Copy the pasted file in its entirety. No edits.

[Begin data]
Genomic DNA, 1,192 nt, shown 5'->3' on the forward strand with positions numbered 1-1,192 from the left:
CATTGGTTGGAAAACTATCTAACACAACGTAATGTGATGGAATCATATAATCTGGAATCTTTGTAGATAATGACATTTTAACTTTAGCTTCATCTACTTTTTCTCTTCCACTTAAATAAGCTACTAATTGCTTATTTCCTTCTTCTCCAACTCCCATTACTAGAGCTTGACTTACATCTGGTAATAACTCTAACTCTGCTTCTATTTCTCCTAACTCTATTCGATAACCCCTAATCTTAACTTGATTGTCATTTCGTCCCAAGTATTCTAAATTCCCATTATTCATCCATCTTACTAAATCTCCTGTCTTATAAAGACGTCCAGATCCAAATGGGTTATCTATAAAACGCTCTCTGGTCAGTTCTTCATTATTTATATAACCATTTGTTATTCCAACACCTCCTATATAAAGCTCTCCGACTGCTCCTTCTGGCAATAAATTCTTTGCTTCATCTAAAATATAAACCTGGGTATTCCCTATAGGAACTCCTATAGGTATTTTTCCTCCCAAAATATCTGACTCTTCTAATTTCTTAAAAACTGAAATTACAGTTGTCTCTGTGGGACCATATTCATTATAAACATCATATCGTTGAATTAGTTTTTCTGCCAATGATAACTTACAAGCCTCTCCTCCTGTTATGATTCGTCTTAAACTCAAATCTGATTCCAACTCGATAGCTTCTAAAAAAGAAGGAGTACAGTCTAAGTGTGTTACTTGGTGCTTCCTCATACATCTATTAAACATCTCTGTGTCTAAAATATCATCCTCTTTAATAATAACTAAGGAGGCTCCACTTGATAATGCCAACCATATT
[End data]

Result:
Genomic DNA, 1,192 nt, shown 5'->3' on the forward strand with positions numbered 1-1,192 from the left:
CATTGGTTGGAAAACTATCTAACACAACGTAATGTGATGGAATCATATAATCTGGAATCTTTGTAGATAATGACATTTTAACTTTAGCTTCATCTACTTTTTCTCTTCCACTTAAATAAGCTACTAATTGCTTATTTCCTTCTTCTCCAACTCCCATTACTAGAGCTTGACTTACATCTGGTAATAACTCTAACTCTGCTTCTATTTCTCCTAACTCTATTCGATAACCCCTAATCTTAACTTGATTGTCATTTCGTCCCAAGTATTCTAAATTCCCATTATTCATCCATCTTACTAAATCTCCTGTCTTATAAAGACGTCCAGATCCAAATGGGTTATCTATAAAACGCTCTCTGGTCAGTTCTTCATTATTTATATAACCATTTGTTATTCCAACACCTCCTATATAAAGCTCTCCGACTGCTCCTTCTGGCAATAAATTCTTTGCTTCATCTAAAATATAAACCTGGGTATTCCCTATAGGAACTCCTATAGGTATTTTTCCTCCCAAAATATCTGACTCTTCTAATTTCTTAAAAACTGAAATTACAGTTGTCTCTGTGGGACCATATTCATTATAAACATCATATCGTTGAATTAGTTTTTCTGCCAATGATAACTTACAAGCCTCTCCTCCTGTTATGATTCGTCTTAAACTCAAATCTGATTCCAACTCGATAGCTTCTAAAAAAGAAGGAGTACAGTCTAAGTGTGTTACTTGGTGCTTCCTCATACATCTATTAAACATCTCTGTGTCTAAAATATCATCCTCTTTAATAATAACTAAGGAGGCTCCACTTGATAATGCCAACCATATT